Infinithéâtre presents


Hot topics and cutting wit at the dinner table offer audiences plenty to chew on

Written by Alyson Grant
Directed by Guy Sprung
With: Diana Fajrajsl, Timothy Hine, Mike Payette and Denise Watt

Mary: “I’m going to take from your little spiel that you do indeed feel affection for me. Or pity, which is close enough in opera.”

Alyson Grant, writer of past Infinithéâtre hit shows Progress! and Trench Patterns, returns with her searing new play, Conversion. Never one to shy away from both current and meaty subject matter, Grant now tackles the power of words and labels with her usual bite, poignancy and humour, exploring ideas of entitlement, prejudices, inadequacy, status and family.

Directed by Infinithéâtre Artistic Director Guy Sprung, Conversion runs from February 6-25 at Espace Knox, a multidisciplinary artist-run space aptly housed in the converted sanctuary of a former church.

Conversion, a ferocious, hyper-realistic powerhouse, offers an intimate glimpse into the lives of four family members. Abi and Al, a young mixed-race couple, host a dinner party plagued by Abi’s mother Mary spewing her polarizing, destructiveness of bigotry and religious intolerance. It is meant to be a straightforward celebratory supper, but familiar patter and patterns quickly devolve into a collision course of identities—race, class, gender and religion. This is the night that secrets explode and the bonds of love and blood get twisted and tested. Imagine Who’s Afraid of Virginia Woolf on steroids and Guess Who’s Coming to (ruin) Dinner… with no one left to sacrifice by the time the lamb is served.

Director Guy Sprung was drawn to this contemporary Montreal tragedy dressed in dark wit disguised as a family imbroglio. He explains, “In Conversion, faith, family and love are in a fight to the finish with metaphoric overtones and universal relevance, exposing the limitations of each one. It forces us all to question the values we live by. Alyson’s wondrously rich creation demands crafted, detailed, internalized character depiction. Importantly, we need the guts to explore the reality of the characters and allow them to live on stage, exposing our failings as human beings.”

“Nothing in the world is more dangerous than sincere ignorance and conscientious stupidity”- Martin Luther King

Blind bigotry of all kinds is everywhere; think Syria, London Bridge, Québec City, Charlottetown and the list goes on. Here, Mary, played by Montreal stalwart Diana Fajrajsl in a role written specifically for her, pounces for the ‘good’ of the one she loves, and corrosive attacks on this young interracial marriage instantly trigger an internal debate about our own propensities for racism. Have we sided with a piece of legislation that has lurking in it some version of that? Grant’s writing, so lucid and genuine, makes it clear to audiences that they’ve been given a heightened peek into the closet dynamics taking place in many dining rooms throughout the city and beyond.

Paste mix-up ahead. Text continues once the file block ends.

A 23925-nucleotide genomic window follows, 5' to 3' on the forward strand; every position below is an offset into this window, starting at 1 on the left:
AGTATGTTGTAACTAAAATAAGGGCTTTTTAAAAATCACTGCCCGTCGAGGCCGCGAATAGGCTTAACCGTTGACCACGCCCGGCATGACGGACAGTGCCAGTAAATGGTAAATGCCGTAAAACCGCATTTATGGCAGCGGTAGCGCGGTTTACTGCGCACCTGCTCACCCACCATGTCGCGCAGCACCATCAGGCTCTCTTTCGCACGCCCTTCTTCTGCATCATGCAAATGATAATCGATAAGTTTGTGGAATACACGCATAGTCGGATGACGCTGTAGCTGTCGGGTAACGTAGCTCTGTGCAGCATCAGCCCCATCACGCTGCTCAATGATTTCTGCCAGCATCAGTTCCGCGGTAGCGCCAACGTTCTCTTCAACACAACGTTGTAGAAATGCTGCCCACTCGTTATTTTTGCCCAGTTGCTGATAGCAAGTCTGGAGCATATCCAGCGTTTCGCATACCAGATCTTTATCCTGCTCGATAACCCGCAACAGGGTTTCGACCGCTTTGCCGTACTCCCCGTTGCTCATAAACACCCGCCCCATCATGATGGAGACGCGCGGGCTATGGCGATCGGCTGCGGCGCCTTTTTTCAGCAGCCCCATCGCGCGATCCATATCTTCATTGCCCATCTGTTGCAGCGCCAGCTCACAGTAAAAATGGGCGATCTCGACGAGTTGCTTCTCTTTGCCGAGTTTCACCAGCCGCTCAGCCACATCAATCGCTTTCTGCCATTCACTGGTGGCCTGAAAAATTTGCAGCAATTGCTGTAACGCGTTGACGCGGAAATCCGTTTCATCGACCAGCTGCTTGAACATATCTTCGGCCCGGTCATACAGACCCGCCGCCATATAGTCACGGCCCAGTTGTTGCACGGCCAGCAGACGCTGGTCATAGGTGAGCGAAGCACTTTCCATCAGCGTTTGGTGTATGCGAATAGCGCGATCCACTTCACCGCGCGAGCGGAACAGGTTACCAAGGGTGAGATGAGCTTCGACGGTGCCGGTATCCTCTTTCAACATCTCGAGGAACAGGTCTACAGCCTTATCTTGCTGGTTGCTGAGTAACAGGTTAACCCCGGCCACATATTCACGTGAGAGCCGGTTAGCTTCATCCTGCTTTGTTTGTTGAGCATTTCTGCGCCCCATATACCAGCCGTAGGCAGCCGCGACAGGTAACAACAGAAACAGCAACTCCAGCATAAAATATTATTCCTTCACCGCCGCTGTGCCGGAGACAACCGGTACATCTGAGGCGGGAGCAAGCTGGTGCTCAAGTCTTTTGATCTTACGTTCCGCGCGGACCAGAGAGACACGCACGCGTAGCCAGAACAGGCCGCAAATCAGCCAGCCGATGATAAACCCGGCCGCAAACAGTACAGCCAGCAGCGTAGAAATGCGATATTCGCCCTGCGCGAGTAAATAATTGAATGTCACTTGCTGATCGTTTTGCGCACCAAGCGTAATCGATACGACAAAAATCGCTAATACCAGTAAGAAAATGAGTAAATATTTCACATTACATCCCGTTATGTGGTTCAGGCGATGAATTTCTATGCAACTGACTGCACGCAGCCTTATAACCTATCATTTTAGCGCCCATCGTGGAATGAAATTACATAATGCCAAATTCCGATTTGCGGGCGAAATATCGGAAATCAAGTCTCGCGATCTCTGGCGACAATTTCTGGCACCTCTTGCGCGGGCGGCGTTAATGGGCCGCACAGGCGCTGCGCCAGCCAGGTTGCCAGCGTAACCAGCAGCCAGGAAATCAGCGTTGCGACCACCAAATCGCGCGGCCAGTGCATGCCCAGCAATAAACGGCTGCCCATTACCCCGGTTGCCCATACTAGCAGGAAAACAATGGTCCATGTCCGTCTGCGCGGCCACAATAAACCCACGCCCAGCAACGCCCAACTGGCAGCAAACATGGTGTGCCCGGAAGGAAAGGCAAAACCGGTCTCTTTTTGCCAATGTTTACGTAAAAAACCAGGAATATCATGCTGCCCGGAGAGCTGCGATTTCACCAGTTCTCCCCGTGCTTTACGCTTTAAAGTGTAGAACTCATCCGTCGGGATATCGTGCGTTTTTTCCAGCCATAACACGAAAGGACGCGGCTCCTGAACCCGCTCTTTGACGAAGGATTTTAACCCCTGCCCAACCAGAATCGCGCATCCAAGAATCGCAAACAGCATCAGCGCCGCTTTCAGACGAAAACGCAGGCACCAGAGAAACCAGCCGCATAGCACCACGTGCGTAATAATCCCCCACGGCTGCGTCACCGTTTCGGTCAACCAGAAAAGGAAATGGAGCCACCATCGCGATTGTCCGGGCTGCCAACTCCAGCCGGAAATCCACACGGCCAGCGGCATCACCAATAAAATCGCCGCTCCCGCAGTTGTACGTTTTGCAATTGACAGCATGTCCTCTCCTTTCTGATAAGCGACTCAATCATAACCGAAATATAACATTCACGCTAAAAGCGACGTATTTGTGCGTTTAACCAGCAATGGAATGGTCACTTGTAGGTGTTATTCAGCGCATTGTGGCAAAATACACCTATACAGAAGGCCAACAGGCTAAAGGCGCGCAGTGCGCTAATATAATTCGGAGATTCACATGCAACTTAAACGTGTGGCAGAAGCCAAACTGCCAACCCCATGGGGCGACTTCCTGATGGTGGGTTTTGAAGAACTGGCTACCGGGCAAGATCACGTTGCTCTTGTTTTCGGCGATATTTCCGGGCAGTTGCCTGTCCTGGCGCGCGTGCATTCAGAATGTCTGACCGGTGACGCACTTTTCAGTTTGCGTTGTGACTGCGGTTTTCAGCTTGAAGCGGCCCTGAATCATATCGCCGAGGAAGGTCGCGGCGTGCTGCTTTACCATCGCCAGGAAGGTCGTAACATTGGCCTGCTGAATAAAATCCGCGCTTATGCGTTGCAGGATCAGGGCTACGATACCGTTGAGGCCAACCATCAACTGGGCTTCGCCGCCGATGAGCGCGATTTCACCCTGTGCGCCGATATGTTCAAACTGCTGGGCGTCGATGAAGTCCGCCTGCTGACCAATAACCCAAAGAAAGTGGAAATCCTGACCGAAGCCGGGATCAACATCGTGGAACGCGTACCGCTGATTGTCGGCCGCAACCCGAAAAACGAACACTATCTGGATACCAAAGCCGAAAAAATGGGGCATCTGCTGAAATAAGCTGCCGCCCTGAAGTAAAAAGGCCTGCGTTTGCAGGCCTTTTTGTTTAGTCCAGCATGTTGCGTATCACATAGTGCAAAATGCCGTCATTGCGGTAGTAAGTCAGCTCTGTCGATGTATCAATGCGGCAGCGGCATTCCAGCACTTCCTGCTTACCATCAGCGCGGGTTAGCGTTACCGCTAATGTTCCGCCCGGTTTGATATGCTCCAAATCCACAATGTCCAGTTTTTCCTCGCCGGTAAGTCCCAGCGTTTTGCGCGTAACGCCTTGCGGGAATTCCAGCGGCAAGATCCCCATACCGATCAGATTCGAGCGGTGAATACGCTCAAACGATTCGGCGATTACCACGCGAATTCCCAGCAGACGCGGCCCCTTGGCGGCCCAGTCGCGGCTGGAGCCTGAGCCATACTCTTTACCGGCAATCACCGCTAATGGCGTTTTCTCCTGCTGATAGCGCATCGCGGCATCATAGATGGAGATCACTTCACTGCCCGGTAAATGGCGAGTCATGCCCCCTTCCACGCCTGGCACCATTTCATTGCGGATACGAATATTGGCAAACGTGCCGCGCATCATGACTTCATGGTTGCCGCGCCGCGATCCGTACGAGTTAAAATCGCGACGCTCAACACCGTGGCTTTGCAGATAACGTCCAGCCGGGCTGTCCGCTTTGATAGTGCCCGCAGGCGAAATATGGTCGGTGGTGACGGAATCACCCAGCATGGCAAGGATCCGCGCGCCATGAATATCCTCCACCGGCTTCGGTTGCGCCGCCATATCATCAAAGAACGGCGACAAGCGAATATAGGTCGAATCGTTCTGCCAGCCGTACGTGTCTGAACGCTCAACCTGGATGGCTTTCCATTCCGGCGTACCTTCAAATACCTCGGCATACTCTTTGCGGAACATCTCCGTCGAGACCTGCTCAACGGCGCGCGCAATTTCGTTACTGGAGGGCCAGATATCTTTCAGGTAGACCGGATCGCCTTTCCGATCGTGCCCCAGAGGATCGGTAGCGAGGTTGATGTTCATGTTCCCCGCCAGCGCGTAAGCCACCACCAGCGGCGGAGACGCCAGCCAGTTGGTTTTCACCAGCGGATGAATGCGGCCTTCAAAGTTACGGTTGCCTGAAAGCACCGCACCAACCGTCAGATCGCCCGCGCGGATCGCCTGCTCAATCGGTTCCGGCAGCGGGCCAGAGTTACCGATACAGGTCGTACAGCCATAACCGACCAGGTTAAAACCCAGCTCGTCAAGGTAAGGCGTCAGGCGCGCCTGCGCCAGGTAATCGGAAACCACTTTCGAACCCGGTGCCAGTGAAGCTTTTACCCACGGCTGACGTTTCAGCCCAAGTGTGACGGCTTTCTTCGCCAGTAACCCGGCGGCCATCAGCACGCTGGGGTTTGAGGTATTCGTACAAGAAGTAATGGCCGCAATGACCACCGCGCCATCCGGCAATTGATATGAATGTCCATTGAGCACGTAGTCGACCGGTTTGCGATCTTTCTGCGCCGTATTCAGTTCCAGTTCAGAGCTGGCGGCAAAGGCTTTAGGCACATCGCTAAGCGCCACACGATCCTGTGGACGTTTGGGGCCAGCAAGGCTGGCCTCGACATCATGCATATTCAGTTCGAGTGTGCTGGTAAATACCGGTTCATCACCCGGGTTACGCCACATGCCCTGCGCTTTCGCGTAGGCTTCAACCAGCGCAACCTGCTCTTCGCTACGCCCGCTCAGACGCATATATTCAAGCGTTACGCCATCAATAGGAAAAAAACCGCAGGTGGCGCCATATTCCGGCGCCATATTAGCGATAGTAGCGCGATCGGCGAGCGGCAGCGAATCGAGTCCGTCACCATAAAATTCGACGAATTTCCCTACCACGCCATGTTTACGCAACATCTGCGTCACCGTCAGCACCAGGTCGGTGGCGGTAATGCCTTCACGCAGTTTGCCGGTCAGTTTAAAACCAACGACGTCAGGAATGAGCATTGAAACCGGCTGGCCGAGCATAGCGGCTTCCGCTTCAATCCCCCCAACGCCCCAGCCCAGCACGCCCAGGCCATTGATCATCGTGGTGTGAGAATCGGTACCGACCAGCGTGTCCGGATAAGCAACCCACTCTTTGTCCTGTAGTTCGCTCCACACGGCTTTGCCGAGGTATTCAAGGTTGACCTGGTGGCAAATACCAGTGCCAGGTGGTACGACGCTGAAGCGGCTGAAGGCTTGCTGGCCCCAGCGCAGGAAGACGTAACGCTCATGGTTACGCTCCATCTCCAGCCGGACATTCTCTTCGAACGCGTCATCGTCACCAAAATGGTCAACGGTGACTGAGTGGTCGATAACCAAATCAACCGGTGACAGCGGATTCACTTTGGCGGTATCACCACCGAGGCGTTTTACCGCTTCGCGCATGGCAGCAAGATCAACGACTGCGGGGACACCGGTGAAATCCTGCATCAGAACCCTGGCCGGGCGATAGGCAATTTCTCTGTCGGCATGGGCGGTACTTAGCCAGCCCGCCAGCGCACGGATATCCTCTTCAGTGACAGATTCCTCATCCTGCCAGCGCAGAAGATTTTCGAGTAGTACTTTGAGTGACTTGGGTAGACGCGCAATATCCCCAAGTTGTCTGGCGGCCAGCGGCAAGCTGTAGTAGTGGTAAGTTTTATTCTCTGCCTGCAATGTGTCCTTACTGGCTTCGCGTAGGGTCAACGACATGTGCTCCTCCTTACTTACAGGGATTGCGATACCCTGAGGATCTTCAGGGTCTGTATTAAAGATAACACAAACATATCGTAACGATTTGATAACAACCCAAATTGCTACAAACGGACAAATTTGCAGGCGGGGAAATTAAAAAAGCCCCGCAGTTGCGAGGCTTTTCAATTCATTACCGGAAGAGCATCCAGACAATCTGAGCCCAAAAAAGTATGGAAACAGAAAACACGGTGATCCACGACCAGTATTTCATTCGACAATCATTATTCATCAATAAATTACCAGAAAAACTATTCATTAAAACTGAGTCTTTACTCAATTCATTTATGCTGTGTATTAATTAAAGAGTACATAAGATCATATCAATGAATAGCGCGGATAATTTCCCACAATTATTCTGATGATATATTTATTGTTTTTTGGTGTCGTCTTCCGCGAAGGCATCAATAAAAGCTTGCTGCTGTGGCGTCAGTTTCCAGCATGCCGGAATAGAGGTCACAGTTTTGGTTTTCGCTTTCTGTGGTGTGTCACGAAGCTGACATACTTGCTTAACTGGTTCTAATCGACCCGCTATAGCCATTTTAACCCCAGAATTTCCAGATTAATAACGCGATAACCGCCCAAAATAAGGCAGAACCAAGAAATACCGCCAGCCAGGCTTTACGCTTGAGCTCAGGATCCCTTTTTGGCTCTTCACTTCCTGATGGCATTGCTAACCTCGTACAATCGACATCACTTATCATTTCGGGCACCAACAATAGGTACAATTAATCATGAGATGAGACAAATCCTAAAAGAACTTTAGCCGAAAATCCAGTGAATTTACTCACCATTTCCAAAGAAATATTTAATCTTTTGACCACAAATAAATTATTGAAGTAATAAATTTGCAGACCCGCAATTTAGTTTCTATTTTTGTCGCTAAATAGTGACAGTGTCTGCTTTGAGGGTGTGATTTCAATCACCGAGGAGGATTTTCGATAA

Fajrajsl is most taken by themes of fear and courage in the piece, “Fear of the other, fear of oneself and what one is capable of, fear of the present, and fear of the future.” She continues, “Tribalism is on the upsurge along with a huge amount of fear-mongering. People’s knee-jerk biases are being catered to by a more and more sensationalist press.”

For playwright Alyson Grant, Conversion started as a way to understand some of the lines that people, who would otherwise consider themselves as liberal, are drawing. “I wanted to get at an ugliness that may not be so obvious and might even surprise us when it surfaces. I hope the humour resonates in such a way as to both offset and complicate the serious themes,” she said. Grant adds, “The action is intentionally exaggerated to get at some dynamics that can be elusive; it’s condensed and in your face. The characters are flawed, but they are human and searching and a bit lost—all in a fun family dinner!”

“And we created you into different nations and different tribes so that you may get to know one another.”- The Quran

Conversion will be shown with French surtitles twice a week. Post-show Artist Talks with invited guests are on Thursdays, otherwise plan to go out for tea/coffee/drinks after the show- there will be plenty of fodder for conversation. Warning- contains expected family infighting over strong, opinionated views (Rolaids not provided).

Previews: February 6-7
Opening Night: February 8
Tuesday – Saturday at 8:00pm
Sunday matinées at 2:00pm
French surtitles on Tuesdays and Fridays
Post-show Artist Talk with invited guests on Thursday, February 15 & 22

For tickets and information:  514-987-1774 ext. 104

Espace Knox
6215 Godfrey Ave. in NDG

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